Crowd support wins holiday showing of beloved film at Penn

Nov. 8, 2022  PLYMOUTH EAGLE.

Plymouth Michigan News



Public support saved the historic Penn Theatre from the wrecking ball in 2003 and last week, that same public display of concern saved the traditional holiday showing of a beloved classic film at the theater.

In response to the large gathering of supporters under the theater marquee last Thursday, Paramount Pictures relented and will allow the theater to show the holiday film during the first weekend in December. That decision reversed an earlier announcement that Paramount Pictures had granted exclusive licensing for “It’s a Wonderful Life” to Fathom Events for the holiday season. There was a nationwide moratorium in place, and no other theaters, including the Penn, would be allowed to show the film which has been a tradition at the theater for 15 years.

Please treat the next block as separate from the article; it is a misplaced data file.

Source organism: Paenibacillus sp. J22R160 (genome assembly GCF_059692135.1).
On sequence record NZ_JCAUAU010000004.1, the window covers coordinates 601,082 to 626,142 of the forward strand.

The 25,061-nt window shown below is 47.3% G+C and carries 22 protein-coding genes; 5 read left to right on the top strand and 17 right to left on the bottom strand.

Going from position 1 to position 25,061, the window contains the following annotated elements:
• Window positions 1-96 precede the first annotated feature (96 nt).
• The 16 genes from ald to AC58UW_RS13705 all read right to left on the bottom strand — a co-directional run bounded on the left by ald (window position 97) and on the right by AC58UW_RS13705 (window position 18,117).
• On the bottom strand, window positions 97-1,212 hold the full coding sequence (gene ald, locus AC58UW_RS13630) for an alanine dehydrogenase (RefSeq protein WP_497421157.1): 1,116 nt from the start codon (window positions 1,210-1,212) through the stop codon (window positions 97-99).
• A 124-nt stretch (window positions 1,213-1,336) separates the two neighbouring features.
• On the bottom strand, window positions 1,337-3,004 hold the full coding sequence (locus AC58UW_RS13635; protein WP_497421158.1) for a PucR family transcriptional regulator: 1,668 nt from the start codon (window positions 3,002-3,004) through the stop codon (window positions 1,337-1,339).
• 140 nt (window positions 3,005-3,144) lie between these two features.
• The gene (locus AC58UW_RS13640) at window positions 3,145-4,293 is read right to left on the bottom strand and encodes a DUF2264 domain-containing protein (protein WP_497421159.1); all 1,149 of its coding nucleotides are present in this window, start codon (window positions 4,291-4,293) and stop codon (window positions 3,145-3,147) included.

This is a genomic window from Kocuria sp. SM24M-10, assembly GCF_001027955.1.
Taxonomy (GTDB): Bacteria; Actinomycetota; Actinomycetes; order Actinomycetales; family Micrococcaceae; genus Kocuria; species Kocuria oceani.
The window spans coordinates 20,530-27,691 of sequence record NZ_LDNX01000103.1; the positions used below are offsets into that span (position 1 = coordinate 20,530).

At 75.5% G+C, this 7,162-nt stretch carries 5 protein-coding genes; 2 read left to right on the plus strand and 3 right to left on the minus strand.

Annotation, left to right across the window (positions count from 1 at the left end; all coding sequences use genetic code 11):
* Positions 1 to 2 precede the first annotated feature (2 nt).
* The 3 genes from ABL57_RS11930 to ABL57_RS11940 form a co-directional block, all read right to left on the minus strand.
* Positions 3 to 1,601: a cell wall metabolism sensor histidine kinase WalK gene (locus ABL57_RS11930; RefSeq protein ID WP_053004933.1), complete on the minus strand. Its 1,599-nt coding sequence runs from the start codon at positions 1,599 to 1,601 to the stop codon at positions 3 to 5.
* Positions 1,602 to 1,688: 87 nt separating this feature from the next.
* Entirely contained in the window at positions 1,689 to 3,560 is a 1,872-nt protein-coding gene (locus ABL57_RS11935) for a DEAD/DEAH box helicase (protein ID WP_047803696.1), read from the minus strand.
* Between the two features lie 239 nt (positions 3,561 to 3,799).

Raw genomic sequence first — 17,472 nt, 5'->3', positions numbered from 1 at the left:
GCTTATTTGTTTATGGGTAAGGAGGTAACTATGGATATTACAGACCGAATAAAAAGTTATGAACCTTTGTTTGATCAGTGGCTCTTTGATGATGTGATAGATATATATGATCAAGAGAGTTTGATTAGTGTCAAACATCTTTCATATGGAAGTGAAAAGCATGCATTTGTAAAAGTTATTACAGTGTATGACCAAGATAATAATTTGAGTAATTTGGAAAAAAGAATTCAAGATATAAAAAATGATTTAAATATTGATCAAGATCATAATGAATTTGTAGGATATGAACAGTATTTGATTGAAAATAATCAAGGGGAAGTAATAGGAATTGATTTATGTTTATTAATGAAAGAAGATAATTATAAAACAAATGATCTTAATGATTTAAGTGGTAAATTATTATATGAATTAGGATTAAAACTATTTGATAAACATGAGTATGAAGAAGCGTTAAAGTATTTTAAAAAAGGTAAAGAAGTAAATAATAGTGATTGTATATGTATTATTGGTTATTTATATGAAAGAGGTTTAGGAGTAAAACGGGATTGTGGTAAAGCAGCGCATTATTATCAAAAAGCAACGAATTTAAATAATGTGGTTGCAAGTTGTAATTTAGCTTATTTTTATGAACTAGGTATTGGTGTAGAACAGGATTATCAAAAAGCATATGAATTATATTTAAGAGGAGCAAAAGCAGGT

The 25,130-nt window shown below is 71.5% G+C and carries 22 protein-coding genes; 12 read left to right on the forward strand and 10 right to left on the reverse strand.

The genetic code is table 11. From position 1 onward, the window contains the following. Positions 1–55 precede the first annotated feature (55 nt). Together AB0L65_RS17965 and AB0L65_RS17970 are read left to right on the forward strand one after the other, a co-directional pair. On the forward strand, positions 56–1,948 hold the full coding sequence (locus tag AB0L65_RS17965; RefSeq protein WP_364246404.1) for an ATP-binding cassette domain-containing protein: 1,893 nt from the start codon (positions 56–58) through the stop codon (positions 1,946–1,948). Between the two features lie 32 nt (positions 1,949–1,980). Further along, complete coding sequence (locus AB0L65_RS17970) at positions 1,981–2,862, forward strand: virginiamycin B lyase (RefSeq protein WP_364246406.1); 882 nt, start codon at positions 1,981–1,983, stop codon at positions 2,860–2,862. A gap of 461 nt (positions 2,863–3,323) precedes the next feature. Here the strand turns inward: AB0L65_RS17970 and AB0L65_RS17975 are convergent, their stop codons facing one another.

Friends of the Penn Executive Director Ellen Elliot learned of the moratorium early last week and on Wednesday posted the decision on social media. Elliot said she knew that Paramount had approved exceptions to theaters that had shown the movie every year. Elliot asked Plymouth residents to show up and demonstrate their support for the 1946 classic.

She got her early holiday wish when more than 200 supporters showed up, many brandishing handmade signs, to have their photos taken to send to Paramount pleading for the holiday classic which is a tradition in Plymouth.

Elliot explained that the outpouring of support in only 24 hours was typical of the Plymouth community which saved the historic theater from demolition in 2003. The Penn was reopened in 2006 after nearly $1 million in ren- ovations funded by donations and fundraisers. The Penn now operates as a non-profit.

Elliot said that seeing the classic film on the large theater screen during the holidays is a unique experience in Plymouth when folks then walk out the front doors and see Kellogg Park and the Walk of Trees illuminated for the season.

“Community support saved the Penn from being demolished and today it saved one of Plymouth’s treasured Christmas traditions,” she said.


Plymouth Voice.


Previous post

Township police search for clues in fatal hit-and-run accident

Next post

On Veterans Day we remember all who served